Structural insulating panels, or SIP panels, are a composite building material used to increase the heat efficiency in your home. SIP construction is a cost effective structural engineering choice for many reasons. It is heat efficient, with a high "R-value," and offers a simple construction method, allowing for lower construction costs. Structural insulated panel (SIP) homes are considered "green homes," or environmental-friendly homes, because of this, but their benefits go well beyond a political benefit.
One of the most sought after aspects of good home construction is energy efficiency. This leads to lower home heating costs and lower cooling costs, which translates into less impact on the environment. SIP homes are an increasingly popular construction method because they allow for efficiency without sacrificing aesthetic. Equally important to the cost of homebuilding is the ease of construction. SIP panels cost less to install than traditional homes.
SIP homes consist of walls made from two layers of structural board with a layer of insulated foam between. These boards are often Oriented Strand Board (OSB) with polyurethane foam or polystyrene foam between. They are factory ready and allow for quick construction. SIP construction combines the internal structure, external structure, and thermal insulation into one piece, simplifying the building process. Because these panels are created in a factory rather than with hammer and nail on site, the joints are more airtight, the seals stronger, and the construction less fickle. SIP panels are also adaptable, and are often used in conjunction with traditional timber frameswhere some walls, or parts of walls, are made in SIP construction.
Structural Insulated Panel History
The first SIP home was built in the 1930s through innovations made by the US Forest Service in an attempt to find alternatives to timber framed homes. While the first home, called a "stress skinned panel home", was dedicated by First Lady Eleanor Roosevelt and lauded as the future of home construction, it was not until the 1970s that the technology caught up to the dream. Since then SIP construction has gained popularity, and continues to as energy prices rise and people look for more efficient and environmental-friendly, or green homes. Today, in fact, SIP homes are strong enough to replace timber-framed homes entirely.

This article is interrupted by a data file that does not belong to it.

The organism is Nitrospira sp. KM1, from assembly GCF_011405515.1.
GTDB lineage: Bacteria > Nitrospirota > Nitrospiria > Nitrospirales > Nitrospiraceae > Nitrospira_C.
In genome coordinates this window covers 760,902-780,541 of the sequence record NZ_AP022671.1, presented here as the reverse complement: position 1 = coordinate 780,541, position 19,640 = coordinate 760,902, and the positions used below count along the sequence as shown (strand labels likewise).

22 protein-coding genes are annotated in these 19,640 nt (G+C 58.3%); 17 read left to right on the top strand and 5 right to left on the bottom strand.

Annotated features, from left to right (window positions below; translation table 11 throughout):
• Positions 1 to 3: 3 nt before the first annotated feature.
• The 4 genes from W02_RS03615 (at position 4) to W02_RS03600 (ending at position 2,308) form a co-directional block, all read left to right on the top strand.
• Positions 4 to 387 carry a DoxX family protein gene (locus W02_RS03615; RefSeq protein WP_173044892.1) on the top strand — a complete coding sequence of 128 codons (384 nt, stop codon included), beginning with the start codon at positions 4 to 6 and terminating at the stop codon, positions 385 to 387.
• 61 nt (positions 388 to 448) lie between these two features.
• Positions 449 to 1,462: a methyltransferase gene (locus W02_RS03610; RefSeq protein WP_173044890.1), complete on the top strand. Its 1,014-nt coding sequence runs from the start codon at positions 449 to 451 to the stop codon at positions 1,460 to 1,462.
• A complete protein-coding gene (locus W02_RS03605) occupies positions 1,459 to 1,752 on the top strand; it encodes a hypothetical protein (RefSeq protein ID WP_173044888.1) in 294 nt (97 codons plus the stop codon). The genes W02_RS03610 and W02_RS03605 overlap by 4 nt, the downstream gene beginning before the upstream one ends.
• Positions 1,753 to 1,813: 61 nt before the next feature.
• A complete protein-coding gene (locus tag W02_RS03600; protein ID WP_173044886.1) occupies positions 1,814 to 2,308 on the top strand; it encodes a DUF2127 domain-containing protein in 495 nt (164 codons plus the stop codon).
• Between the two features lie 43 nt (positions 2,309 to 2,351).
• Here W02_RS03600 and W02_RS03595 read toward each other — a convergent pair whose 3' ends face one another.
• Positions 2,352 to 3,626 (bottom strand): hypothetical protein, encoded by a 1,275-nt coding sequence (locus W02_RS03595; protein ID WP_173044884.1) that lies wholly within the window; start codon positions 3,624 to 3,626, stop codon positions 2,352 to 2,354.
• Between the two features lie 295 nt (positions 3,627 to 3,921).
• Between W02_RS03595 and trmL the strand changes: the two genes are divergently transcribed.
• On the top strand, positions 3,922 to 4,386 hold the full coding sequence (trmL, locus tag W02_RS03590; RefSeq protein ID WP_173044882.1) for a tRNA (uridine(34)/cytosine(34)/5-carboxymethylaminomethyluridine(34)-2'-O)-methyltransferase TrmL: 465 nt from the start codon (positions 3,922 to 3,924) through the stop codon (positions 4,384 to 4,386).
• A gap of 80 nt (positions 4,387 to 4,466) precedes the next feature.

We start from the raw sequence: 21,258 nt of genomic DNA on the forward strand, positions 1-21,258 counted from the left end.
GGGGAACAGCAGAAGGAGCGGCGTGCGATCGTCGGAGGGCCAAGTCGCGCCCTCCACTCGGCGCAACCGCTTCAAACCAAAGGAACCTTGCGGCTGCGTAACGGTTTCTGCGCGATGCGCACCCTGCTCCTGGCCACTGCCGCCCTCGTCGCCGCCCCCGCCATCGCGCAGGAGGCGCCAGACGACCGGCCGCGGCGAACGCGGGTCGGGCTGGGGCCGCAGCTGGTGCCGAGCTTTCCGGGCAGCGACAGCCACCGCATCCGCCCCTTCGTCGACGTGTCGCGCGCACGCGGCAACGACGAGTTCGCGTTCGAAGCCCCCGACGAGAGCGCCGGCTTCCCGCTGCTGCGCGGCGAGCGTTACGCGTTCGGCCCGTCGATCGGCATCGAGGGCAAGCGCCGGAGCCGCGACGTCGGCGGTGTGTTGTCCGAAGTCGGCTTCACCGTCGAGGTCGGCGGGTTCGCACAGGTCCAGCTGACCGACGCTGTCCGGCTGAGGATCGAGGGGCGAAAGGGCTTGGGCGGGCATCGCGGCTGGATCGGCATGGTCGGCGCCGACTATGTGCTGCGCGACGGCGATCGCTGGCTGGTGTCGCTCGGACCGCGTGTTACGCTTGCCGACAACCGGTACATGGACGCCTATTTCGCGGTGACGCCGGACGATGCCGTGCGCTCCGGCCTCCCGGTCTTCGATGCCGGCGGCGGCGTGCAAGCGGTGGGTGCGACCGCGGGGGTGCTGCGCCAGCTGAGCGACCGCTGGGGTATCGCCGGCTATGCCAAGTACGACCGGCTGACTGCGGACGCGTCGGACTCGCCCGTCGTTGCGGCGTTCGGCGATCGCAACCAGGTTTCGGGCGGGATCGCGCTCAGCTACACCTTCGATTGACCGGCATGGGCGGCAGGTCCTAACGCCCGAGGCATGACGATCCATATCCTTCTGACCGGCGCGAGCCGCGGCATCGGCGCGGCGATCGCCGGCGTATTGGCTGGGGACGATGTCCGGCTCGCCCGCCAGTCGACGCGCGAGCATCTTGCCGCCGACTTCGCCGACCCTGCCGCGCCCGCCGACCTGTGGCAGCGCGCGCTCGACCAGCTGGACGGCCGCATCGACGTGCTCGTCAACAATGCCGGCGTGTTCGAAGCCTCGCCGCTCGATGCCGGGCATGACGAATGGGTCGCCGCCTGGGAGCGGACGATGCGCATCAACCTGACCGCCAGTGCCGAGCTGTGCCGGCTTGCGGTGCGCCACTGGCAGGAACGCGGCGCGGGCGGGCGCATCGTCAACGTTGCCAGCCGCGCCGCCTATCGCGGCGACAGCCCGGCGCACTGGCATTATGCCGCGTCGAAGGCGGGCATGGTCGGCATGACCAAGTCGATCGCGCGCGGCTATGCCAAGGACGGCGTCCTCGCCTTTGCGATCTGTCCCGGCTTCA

Build an energy efficient home! Use this link to hire aModular Home Builder
Types of SIP Homes
Many forms of SIP panel have been tested and put in use. There is the stress skinned panel, plywood panel, tempered hardboard panel, and treated paperboard panel. Paperboard seems to work best on the interior of a home, but not an exterior. Plywood skin with polystyrene core has proven efficient and durable. And a newer cement skinned panel board has proven best in the coldest climates where there is less need for the flexibility allowed by a wood-based panel (while in LA, an earthquake might demand more flexibility while not needing extra insulation.)
OSB construction with polyurethane or polystyrene foam is the most popular and efficient of the structural insulated panel homes, but when looking at building material, there should always be a conversation with your contractor or homebuilder. Climate and locale play a strong role in any construction material choice. But with recent advances in SIP homes, you will find that SIP is less expensive than timber frames, equally durable and attractive, and offers you the peace of mind in having an efficient home.